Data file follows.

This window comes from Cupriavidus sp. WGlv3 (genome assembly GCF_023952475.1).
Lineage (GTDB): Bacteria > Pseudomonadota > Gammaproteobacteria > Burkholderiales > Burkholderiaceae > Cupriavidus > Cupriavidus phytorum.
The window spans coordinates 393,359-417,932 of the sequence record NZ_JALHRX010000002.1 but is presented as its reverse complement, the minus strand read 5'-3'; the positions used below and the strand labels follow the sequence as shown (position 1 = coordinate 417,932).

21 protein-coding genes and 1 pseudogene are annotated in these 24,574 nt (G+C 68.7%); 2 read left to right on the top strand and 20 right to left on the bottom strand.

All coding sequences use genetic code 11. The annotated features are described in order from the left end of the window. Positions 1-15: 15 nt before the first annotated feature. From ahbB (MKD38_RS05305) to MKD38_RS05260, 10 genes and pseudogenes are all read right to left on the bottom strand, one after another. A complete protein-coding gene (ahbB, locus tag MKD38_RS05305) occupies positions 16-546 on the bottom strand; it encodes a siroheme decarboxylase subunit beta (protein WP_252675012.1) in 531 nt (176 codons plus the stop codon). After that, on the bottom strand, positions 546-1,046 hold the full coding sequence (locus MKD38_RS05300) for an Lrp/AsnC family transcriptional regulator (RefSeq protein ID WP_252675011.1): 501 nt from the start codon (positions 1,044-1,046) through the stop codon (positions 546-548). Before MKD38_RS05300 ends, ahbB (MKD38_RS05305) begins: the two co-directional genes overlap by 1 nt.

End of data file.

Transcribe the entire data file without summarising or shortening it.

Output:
This window comes from Cupriavidus sp. WGlv3 (genome assembly GCF_023952475.1).
Lineage (GTDB): Bacteria > Pseudomonadota > Gammaproteobacteria > Burkholderiales > Burkholderiaceae > Cupriavidus > Cupriavidus phytorum.
The window spans coordinates 393,359-417,932 of the sequence record NZ_JALHRX010000002.1 but is presented as its reverse complement, the minus strand read 5'-3'; the positions used below and the strand labels follow the sequence as shown (position 1 = coordinate 417,932).

21 protein-coding genes and 1 pseudogene are annotated in these 24,574 nt (G+C 68.7%); 2 read left to right on the top strand and 20 right to left on the bottom strand.

All coding sequences use genetic code 11. The annotated features are described in order from the left end of the window. Positions 1-15: 15 nt before the first annotated feature. From ahbB (MKD38_RS05305) to MKD38_RS05260, 10 genes and pseudogenes are all read right to left on the bottom strand, one after another. A complete protein-coding gene (ahbB, locus tag MKD38_RS05305) occupies positions 16-546 on the bottom strand; it encodes a siroheme decarboxylase subunit beta (protein WP_252675012.1) in 531 nt (176 codons plus the stop codon). After that, on the bottom strand, positions 546-1,046 hold the full coding sequence (locus MKD38_RS05300) for an Lrp/AsnC family transcriptional regulator (RefSeq protein ID WP_252675011.1): 501 nt from the start codon (positions 1,044-1,046) through the stop codon (positions 546-548). Before MKD38_RS05300 ends, ahbB (MKD38_RS05305) begins: the two co-directional genes overlap by 1 nt.